“Many of those countries don’t want armed security teams in their waters,” Mr Trelawny said.
While he said Nigeria had made significant efforts to police their waters, resources are strained.
“How many kidnappings are happening ashore? They have Boko Haram running around in the north of the country,” he said.
“They have a lot of other issues.”
Gulf of Guinea piracy far worse than official statistics
He also points to issues of corruption, as well as the lack of a legal framework in many countries to effectively prosecute piracy crimes.
The International Maritime Bureau runs a 24-hour global hotline service for shipmasters to report piracy.
The Bureau’s assistant director, Cyrus Mody, said piracy in the Gulf of Guinea was far worse than the official statistics indicate.
According to Mr Mody, that is due to several reasons. There’s a belief that justice is rarely carried out, local investigations involve costly shipping delays, there’s fears of retribution and increased insurance rates.
“It needs a massive movement politically and financially to even scratch the surface and then start moving towards improvement,” Mr Mody said.
International support needed to combat piracy
Rather than take charge, as happened in the waters off Somalia, Mr Mody said international organisations and other nations needed to play a supporting role with the countries in the Gulf of Guinea.
“If technology is needed, if patrol boats are needed — training is needed to understand how to use the technology efficiently and properly.
“That supporting role will always take a far greater amount of time, as it has to be accepted by the community and then you slowly start to move forward.”
In the meantime, pirates’ tactics of ambushing and holding hostages in the Niger Delta continue.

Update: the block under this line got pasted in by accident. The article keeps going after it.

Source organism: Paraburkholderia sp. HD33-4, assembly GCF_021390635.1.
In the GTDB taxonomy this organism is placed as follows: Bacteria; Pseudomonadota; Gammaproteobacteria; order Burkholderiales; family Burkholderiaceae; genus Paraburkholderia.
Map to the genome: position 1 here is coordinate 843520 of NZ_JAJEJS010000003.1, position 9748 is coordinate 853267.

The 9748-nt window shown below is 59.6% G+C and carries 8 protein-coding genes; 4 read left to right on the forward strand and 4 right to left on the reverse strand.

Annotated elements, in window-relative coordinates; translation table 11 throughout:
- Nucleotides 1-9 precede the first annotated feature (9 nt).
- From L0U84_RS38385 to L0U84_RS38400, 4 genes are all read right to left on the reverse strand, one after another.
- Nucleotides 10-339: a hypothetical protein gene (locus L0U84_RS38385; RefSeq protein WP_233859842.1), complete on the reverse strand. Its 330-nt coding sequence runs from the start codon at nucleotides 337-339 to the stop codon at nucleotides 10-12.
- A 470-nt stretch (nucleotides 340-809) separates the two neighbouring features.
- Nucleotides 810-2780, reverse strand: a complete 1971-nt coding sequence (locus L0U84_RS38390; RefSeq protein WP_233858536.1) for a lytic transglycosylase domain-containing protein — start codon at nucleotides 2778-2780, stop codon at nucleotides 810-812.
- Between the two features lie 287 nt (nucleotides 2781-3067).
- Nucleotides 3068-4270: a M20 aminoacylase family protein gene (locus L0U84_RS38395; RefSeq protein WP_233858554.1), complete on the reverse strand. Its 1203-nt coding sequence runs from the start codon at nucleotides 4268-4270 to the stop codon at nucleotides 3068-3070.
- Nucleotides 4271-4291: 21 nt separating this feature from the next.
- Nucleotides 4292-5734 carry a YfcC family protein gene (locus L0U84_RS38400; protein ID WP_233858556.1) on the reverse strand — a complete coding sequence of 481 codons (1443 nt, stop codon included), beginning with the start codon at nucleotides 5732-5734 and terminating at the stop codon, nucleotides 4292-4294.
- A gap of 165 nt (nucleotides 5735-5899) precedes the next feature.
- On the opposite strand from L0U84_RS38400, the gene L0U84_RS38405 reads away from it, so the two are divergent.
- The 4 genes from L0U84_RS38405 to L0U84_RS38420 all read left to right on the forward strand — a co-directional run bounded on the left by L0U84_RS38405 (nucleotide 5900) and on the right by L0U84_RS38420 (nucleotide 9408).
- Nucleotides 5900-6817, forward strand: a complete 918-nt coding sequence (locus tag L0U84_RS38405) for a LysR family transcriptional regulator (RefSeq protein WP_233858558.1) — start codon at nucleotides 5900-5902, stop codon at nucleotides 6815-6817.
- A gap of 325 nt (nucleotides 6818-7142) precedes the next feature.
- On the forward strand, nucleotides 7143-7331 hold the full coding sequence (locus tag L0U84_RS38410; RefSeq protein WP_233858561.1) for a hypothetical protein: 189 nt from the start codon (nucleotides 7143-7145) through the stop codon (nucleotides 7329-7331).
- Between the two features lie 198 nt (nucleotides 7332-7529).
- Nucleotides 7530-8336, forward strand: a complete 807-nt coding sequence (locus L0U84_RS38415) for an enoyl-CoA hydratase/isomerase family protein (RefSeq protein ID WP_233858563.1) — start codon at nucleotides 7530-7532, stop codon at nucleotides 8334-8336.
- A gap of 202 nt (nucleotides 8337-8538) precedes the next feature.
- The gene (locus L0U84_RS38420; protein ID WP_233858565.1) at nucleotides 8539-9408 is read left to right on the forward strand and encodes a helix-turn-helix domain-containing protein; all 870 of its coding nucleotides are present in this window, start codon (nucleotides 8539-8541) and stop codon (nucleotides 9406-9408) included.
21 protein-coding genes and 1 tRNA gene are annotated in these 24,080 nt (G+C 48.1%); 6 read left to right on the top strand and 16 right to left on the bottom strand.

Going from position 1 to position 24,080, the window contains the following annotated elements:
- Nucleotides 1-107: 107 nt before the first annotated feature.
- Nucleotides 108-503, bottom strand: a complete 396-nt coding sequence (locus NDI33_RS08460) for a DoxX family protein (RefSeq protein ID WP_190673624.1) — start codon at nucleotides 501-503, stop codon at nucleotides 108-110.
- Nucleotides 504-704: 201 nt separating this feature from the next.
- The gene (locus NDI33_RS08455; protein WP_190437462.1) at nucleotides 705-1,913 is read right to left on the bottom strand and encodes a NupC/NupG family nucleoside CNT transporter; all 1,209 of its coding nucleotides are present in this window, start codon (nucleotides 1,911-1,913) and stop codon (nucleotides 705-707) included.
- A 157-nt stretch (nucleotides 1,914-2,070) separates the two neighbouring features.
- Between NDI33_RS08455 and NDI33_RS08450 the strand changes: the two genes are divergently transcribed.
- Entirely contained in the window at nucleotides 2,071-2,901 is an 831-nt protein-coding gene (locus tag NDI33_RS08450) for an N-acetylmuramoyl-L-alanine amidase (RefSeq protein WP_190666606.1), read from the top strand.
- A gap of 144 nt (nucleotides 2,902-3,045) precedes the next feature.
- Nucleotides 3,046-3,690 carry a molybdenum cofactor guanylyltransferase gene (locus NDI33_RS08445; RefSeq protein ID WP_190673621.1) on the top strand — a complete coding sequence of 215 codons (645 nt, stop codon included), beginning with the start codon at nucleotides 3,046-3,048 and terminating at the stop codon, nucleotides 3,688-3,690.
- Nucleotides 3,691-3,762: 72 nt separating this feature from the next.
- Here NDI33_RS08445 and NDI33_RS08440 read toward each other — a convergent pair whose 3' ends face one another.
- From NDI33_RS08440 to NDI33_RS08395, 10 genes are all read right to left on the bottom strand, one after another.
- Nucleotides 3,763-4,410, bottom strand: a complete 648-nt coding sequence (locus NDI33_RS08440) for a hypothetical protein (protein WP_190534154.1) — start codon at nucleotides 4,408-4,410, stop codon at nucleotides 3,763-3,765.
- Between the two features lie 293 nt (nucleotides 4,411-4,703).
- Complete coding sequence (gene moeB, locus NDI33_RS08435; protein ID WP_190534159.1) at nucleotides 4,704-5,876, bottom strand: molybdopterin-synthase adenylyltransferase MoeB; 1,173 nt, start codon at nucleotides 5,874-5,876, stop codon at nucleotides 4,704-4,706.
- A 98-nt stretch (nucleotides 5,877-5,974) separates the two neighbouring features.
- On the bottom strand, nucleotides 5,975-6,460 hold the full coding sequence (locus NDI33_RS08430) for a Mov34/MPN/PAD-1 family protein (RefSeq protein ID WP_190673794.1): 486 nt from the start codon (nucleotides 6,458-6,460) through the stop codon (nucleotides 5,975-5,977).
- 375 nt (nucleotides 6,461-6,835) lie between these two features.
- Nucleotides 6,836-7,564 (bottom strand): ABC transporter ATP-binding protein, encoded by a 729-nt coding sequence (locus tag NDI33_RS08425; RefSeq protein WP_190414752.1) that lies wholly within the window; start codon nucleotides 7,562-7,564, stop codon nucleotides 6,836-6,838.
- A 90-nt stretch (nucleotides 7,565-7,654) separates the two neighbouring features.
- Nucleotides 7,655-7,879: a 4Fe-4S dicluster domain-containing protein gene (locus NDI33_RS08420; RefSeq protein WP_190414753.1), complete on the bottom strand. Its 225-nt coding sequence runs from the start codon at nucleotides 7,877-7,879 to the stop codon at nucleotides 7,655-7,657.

“It’s worse if you’re taken away from your ship, taken away from your environment, which you are familiar with, taken away from your colleagues and held in a jungle in a house in a very hostile environment until the ransom is paid.
“We have to understand that a seafarer is not trained for these sorts of things.”
Bari and his crew spent nearly eight months as hostages
Mr Bari’s seafaring days are now over.
After an exhaustive negotiation process, which started at $US15 million ($18.9 million), the shipping company finally agreed to pay a ransom of about $5.5 million ($6.9 million).
A contract helicopter dropped the cash in a plastic bag into the water.
The pirates collected the bag, counted it and soon after left the ship.
Fuel and supplies were then dropped off, before the ship sailed away towards the first safe port in Oman.
All up, he and his crew spent seven months and 20 days as hostages on board the ship — cut off from the rest of the world.
Once back on land, Mr Bari was told his mother had died while he was captive.
Recovering from physical and mental trauma
Mr Bari returned to India and managed to rebuild his life, taking months to recover from the physical and mental trauma.
The International Seafarers Welfare Assistance Network provides support for families and returned captives, affected by loss of income and social displacement.
He hopes his horrific experience, if nothing else, can at least provide some insights and resilience for future hostage victims.
“We offer a course where they get to mentally prepare and how to cope in captivity,” he said.
“I’m not here to stop piracy. We cannot stop piracy from its roots.
“So we are only trying to educate seafarers.
“You should co-operate. You should not offer resistance to them.
“The pirates might have hijacked you, they have kidnapped your physical body, but mentally they cannot capture you.”